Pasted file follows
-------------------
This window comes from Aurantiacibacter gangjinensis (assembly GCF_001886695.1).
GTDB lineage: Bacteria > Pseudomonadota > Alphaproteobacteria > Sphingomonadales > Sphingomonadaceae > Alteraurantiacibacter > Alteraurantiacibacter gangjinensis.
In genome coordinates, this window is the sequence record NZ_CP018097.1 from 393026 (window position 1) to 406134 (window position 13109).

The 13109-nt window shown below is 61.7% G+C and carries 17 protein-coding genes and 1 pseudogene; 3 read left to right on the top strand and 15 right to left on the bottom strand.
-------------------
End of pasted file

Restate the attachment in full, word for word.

This window comes from Aurantiacibacter gangjinensis (assembly GCF_001886695.1).
GTDB lineage: Bacteria > Pseudomonadota > Alphaproteobacteria > Sphingomonadales > Sphingomonadaceae > Alteraurantiacibacter > Alteraurantiacibacter gangjinensis.
In genome coordinates, this window is the sequence record NZ_CP018097.1 from 393026 (window position 1) to 406134 (window position 13109).

The 13109-nt window shown below is 61.7% G+C and carries 17 protein-coding genes and 1 pseudogene; 3 read left to right on the top strand and 15 right to left on the bottom strand.